Jen-Yuan (James) Chang, Professor at the Department of Power Mechanical Engineering at the National Tsing Hua University, Taiwan, tells us why the Adaptive Robotic Gripper is the route to grasp the wave of Industrial 4.0 and smart manufacturing
In Industry 4.0 applications, being able to hand and grasp objects of any shape precisely and reliably are essential in smart manufacturing operations. In this article, several essential considerations concerning the development of a robotic gripper are discussed and illustrated by an adaptive robotic gripper developed through research funded by Ministry of Science and Technology, Taiwan. Possibilities of such adaptive robotic gripper with artificial intelligence are discussed in the context of applications in smart manufacturing.
With the advancement of technologies and increasing demand for grasping objects automatically, robots have been widely used in industrial, commercial and even home applications. For applications in daily life and in the smart manufacturing environment, a robotic gripper, which could be used universally to grasp objects of any shape, has become its engineering importance. Featuring high accuracy, high repeatability and strong gripping force, an industrial robotic gripper which can be attached to a robot’s end-effector is commonly designed to possess a single degree of freedom actuation, resulting in simple opening and closing operations. Although it has the aforementioned advantages, it is hard to adapt such design to different objects. In present practice with such an of actuation design, when a target object is changed, a different adaptor to suit for the object’s shape is required. As such, to reach the flexibility of grasping, changing adaptor in this single degree of freedom gripper is necessary.
The most dexterous gripper currently available is the Human’s Hand, which was demonstrated by researchers from Johns Hopkins University. To mimic the characteristics of a human hand, a multiple degrees of freedom humanoid robotic hand has been widely researched with efforts placed on the minimisation of actuators, such as motors (the mechanical structures in a limited space). Although its dexterity is satisfactory, the cost is extremely high and is not sufficiently compliant to adapt to a different shape. To offer compliance, some soft materials have been used in the robotic hands as well, the best example of which was demonstrated by researchers from Harvard University. Although a soft gripper can offer good compliance and adaption to shapes, its accuracy and payload, in fact, are very limited due to soft materials.
To reduce the driving sources, such as the number of motors used but to keep or even improve the adaptability of the gripper, the adaptive robotic gripper as shown in Figure 1 has been developed by Professor Chang’s research group from the Department of Power Mechanical Engineering at National Tsing Hua University, Taiwan. Through funding support from the Ministry of Science and Technology, Taiwan, the research results were technology transferred to HIWIN Technologies Corp. for the development of commercial adaptive grippers that can be used in smart manufacturing applications. As illustrated in Figure 1(b) and Figure 1(c), the so-called compliance or adaptation can be achieved by the multiple four-bar linkages packed in series.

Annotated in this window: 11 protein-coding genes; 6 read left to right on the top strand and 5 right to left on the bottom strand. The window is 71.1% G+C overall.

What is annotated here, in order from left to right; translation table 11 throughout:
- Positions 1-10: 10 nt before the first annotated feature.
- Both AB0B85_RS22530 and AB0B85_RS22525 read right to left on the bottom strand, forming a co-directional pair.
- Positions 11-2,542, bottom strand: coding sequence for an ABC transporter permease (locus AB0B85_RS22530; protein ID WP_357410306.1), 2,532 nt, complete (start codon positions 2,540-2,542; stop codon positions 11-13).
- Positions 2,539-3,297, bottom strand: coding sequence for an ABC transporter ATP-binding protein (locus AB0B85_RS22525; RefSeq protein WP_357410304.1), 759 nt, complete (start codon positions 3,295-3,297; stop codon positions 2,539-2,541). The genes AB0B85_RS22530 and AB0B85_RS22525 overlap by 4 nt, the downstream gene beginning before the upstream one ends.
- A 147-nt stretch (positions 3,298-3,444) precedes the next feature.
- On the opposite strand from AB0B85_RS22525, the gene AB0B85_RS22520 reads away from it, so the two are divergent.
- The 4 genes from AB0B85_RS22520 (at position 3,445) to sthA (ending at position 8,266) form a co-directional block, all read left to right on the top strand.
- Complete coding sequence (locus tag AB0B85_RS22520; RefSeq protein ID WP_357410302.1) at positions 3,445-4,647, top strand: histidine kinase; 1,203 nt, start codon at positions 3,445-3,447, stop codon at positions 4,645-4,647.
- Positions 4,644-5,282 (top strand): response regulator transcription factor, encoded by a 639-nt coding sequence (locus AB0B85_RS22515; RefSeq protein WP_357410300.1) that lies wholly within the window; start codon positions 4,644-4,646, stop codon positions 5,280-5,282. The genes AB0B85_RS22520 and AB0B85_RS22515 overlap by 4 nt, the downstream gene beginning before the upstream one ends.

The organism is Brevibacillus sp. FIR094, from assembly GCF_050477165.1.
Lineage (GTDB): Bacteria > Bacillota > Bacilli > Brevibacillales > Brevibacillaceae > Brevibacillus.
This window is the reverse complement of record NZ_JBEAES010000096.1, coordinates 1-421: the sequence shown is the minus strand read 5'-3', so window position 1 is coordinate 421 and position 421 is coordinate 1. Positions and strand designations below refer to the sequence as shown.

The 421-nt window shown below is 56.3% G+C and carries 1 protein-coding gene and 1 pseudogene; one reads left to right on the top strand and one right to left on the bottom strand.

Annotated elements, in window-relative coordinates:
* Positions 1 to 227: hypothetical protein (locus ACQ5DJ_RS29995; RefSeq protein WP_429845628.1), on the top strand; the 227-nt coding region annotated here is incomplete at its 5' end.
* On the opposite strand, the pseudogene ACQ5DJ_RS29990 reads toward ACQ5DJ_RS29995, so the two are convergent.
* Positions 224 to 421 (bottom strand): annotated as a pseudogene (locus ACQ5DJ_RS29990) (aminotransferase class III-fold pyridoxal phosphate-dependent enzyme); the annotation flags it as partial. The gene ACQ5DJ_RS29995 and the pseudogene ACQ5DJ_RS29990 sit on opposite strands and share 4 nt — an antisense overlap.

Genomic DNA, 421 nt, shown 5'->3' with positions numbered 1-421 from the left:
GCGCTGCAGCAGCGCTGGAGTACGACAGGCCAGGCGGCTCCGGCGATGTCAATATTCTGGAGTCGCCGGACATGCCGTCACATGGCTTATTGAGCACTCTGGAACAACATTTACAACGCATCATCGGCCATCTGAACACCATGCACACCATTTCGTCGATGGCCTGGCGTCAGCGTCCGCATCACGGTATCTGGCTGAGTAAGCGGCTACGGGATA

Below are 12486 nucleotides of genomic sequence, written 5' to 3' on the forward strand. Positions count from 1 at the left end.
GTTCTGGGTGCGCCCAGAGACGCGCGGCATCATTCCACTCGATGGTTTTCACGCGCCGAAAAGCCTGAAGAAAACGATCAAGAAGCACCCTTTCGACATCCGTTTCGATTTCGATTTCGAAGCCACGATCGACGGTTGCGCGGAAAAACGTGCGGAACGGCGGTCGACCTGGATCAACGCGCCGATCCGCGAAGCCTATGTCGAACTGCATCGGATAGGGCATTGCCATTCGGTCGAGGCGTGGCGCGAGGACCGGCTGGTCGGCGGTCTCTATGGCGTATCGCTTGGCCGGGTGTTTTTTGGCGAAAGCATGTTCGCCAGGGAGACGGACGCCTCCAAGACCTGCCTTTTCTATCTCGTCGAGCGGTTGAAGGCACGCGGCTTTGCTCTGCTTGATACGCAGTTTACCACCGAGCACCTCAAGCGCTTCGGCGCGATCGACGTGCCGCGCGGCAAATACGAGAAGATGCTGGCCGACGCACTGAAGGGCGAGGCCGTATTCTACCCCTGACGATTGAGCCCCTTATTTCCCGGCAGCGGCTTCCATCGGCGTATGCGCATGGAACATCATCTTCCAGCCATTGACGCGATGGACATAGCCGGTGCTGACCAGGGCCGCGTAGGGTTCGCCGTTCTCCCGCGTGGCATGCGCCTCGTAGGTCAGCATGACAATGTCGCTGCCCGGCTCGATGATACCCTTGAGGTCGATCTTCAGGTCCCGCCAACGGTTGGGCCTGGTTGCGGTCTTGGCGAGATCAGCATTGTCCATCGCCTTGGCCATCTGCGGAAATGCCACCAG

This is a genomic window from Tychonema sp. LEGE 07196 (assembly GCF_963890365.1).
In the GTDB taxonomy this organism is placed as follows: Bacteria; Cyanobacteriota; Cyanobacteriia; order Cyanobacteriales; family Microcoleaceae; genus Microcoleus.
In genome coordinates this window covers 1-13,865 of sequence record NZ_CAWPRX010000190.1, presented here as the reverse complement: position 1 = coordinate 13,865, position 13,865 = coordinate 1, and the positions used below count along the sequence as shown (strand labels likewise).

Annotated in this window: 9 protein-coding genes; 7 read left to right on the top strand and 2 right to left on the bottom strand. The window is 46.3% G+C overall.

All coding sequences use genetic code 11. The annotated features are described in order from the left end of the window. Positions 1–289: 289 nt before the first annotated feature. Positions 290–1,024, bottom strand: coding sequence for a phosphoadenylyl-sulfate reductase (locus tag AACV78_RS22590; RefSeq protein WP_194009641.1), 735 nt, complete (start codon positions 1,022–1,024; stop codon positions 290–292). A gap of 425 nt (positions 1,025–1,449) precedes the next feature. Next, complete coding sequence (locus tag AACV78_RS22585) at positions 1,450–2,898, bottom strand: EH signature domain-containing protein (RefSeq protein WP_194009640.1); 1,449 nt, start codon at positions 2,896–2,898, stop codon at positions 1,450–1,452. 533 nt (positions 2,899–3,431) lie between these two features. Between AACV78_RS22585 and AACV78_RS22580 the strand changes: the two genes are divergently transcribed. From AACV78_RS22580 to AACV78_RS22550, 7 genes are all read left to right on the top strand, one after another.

Each linkage can be assumed to be rigid to be able to transmit a strong gripping force to grasp an object. With the well-engineered design of the mechanism of the four-bar linkages in series, adaptation and compliance can be achieved. Based on the four-bar linkage in the series design concept, Professor Chang’s group have developed mathematical functions for each adaptive gripper finger joint to allow the development of adaptive robotic gripper for different service and industrial robotic applications.
With the analytical model and mechatronics integration, the fingers of this NTHU adaptive gripper not only offer compliance and adaptation performance similar to the human finger but they also provide satisfactory engineering performance in terms of receptivity and reliability. The NTHU adaptive gripper offers a wide range of payload performance. It can easily lift up and hold a 3 kg object, as well as to pinch a piece of tissue paper, as illustrated in Figure 1(a).
Mimicking the human hand in which dexterity is achieved primarily by the thumb, the index and the middle fingers with the ring finger and little finger are pretty much used to help hold objects. Certainly, three fingers designed with the series four-far linkages are adopted in this NTHU adaptive gripper to save on the cost but also offer the same performance and dexterity. Each finger is placed evenly by 120 degrees and is attached to the controller unit of the gripper. However, the adaptation of the gripper is further extended by allowing each finger to rotate independently at desired orientations.
As demonstrated in Figure 2, the orientation of the gripper finger can be adjusted according to the shape of the object. Such adaptation is not possible in the present robot gripper, which certainly offers the possibility of eliminating a change of adaptor in the present industrial robotic gripper. Should such a dexterous adaptive robotic gripper be integrated with the machine vision, machine learning and artificial intelligence (AI), the intelligent grasping operation can truly be achieved in smart manufacturing, as well as in Industry 4.0 applications.
Jen-Yuan (James) Chang
Department of Power Mechanical Engineering
National Tsing Hua University, Taiwan
Tel: +886 3 574 2498
*Please note: This is a commercial profile
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